When a group of teenagers walked into the office of Washington state Rep. Mary Dye (R), as part of Planned Parenthood's Teen Lobby Day on Monday, they expected they'd be the ones asking questions — like, for instance, why they don't have better insurance coverage for contraception. Instead, Dye had a few questions of her own — like, for instance, whether or not her teen constituents were virgins.
According to the Seattle Times, after about six young lobbyists made a push for bills that would expand access to birth control, Dye seized what she apparently saw as an opportunity to inquire about the teens' sexual activity, insinuating that at least one of the students was not a virgin. According to the group's chaperone, Rachel Todd, the representative's comments were unsolicited, not to mention inappropriate.
"After she made the statement about virginity, all of my teens looked at me," Todd, an education specialist for Planned Parenthood of Greater Washington and North Idaho, told the Times. "And I said, 'You don't have to answer that. You don't have to answer that.'"
Dye reportedly pressed on, offering her thoughts on "the empowerment of women and making good choices—opinions shaped by my mother and being a mother of three daughters," as she later said in a statement. A spokesman for the House Republicans later confirmed the representative asked the students about their virginity, which Todd claimed was unprecedented.
"I've never been in any type of meeting, especially with teens, where an adult, especially an adult legislator, was so incredibly disrespectful and inappropriate," she said.
Dye later issued a statement to the Seattle Times, claiming she expressed to her young constituents that she "did not support the issues they were advocating for." She also added that she inadvertently spoke from a more maternal place than she initially intended:
In hindsight, a few of the thoughts I shared, while well-intended, may have come across as more motherly than what they would expect from their state representative. If anything I said offended them or made them feel uncomfortable, I apologize.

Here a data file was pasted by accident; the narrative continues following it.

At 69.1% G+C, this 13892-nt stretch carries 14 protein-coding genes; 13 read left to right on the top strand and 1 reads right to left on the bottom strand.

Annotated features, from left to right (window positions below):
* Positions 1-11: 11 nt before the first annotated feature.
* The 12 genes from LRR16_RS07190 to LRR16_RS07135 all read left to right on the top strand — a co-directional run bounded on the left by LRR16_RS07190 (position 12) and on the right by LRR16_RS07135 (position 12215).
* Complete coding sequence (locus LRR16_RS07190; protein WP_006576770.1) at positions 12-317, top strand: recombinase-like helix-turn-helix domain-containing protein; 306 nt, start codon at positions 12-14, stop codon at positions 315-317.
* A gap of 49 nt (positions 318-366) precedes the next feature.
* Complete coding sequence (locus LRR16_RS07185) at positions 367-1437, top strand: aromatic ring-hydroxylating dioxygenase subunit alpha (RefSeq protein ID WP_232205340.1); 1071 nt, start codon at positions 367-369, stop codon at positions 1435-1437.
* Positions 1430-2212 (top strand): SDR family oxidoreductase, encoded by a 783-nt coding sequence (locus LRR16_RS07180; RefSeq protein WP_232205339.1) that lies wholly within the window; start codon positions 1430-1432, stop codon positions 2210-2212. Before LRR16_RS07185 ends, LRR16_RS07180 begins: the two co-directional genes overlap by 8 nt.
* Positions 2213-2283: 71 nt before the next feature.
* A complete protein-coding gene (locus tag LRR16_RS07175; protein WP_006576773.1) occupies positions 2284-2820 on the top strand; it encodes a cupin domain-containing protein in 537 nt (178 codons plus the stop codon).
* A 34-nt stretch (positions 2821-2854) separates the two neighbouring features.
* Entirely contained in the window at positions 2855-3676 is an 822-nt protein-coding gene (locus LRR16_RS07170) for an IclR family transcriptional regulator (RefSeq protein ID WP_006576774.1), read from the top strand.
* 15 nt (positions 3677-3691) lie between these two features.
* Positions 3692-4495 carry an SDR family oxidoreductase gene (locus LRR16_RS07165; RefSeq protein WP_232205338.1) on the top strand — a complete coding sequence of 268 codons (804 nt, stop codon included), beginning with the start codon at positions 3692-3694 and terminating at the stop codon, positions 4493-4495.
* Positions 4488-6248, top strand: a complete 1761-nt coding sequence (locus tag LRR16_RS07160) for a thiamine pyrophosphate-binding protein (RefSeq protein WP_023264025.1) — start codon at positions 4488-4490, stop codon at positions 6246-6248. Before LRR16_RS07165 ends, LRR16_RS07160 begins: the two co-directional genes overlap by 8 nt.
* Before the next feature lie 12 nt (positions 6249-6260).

But the representative's comments reflect a larger cultural obsession with virginity, which — despite being culturally constructed — is often used as a measure of young women's worth, as well as a way of controlling their sexuality. While young men are not held to the same standard of "purity" (one wonders if Dye would have asked the same question if, say, six teenage boys walked into her office), girls and women around the world are routinely required to submit to discredited "virginity tests" in order to get married, join the military or teach in public schools.
While Dye's comments certainly didn't raise to the level of, say, mandatory virginity tests, they did illustrate that in a society that demonizes sex outside marriage, even using birth control — or advocating for access to birth control! — is taken to indicate that someone isn't a virgin, which is in turn tantamount to being a dirty, loose slut. And being a dirty, loose slut therefore makes a person worthy of slut-shaming — whether by a right-wing talk radio personality or one of her own lawmakers.
h/t Daily Beast